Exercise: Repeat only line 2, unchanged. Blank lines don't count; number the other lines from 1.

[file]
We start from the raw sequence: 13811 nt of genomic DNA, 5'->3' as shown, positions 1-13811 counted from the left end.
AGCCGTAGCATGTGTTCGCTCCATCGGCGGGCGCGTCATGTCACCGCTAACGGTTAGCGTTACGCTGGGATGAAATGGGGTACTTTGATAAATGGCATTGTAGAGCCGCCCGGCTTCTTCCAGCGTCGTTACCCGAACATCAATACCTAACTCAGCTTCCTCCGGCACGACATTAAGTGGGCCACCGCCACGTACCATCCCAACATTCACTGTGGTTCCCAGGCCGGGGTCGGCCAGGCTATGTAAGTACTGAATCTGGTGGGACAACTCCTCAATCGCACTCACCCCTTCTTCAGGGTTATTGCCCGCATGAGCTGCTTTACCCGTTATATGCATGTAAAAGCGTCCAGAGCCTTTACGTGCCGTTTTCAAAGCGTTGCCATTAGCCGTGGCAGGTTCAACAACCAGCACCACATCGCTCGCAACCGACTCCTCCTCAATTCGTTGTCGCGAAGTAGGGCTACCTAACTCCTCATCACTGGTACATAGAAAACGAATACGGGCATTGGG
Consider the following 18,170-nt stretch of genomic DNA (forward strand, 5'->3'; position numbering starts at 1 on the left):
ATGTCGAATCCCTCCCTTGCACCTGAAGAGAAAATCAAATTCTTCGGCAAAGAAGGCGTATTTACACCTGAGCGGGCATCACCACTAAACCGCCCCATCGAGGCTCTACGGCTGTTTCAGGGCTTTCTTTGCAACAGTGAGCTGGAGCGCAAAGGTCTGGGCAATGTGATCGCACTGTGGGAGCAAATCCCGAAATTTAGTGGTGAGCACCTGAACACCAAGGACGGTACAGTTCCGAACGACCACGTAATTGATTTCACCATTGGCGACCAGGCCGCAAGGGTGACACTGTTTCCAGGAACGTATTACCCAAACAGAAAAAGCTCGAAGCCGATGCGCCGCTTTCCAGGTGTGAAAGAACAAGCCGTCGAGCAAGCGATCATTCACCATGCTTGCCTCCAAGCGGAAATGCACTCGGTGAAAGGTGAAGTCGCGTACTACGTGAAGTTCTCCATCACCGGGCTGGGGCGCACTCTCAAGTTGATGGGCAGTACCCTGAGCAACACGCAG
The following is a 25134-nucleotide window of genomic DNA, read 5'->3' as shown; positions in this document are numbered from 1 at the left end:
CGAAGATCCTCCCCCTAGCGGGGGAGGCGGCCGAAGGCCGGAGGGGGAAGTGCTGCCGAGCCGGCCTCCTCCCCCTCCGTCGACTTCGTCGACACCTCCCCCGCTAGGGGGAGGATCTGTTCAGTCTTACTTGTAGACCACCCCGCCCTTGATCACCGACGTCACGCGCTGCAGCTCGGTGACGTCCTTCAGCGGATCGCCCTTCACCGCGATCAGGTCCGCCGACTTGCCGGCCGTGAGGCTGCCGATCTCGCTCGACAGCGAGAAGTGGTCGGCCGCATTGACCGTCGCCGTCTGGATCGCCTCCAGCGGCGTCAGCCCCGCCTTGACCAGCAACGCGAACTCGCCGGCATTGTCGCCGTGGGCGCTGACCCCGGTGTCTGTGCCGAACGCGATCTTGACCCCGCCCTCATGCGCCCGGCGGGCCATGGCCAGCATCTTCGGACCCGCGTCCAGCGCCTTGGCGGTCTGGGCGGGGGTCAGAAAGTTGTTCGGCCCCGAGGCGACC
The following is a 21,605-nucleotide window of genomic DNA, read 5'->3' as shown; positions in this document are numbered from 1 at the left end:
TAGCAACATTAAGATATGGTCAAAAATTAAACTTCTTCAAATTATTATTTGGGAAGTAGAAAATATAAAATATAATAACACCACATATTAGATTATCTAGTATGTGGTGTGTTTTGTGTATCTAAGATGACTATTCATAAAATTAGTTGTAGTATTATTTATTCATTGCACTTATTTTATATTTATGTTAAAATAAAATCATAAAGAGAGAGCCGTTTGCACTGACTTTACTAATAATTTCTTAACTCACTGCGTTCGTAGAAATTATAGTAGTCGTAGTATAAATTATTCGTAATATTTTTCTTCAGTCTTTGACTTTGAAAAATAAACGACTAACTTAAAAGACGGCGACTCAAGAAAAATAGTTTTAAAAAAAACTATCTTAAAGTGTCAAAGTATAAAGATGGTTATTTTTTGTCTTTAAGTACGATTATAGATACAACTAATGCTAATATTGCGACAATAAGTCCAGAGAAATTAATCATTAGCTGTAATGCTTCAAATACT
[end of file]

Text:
AGCCGTAGCATGTGTTCGCTCCATCGGCGGGCGCGTCATGTCACCGCTAACGGTTAGCGTTACGCTGGGATGAAATGGGGTACTTTGATAAATGGCATTGTAGAGCCGCCCGGCTTCTTCCAGCGTCGTTACCCGAACATCAATACCTAACTCAGCTTCCTCCGGCACGACATTAAGTGGGCCACCGCCACGTACCATCCCAACATTCACTGTGGTTCCCAGGCCGGGGTCGGCCAGGCTATGTAAGTACTGAATCTGGTGGGACAACTCCTCAATCGCACTCACCCCTTCTTCAGGGTTATTGCCCGCATGAGCTGCTTTACCCGTTATATGCATGTAAAAGCGTCCAGAGCCTTTACGTGCCGTTTTCAAAGCGTTGCCATTAGCCGTGGCAGGTTCAACAACCAGCACCACATCGCTCGCAACCGACTCCTCCTCAATTCGTTGTCGCGAAGTAGGGCTACCTAACTCCTCATCACTGGTACATAGAAAACGAATACGGGCATTGGG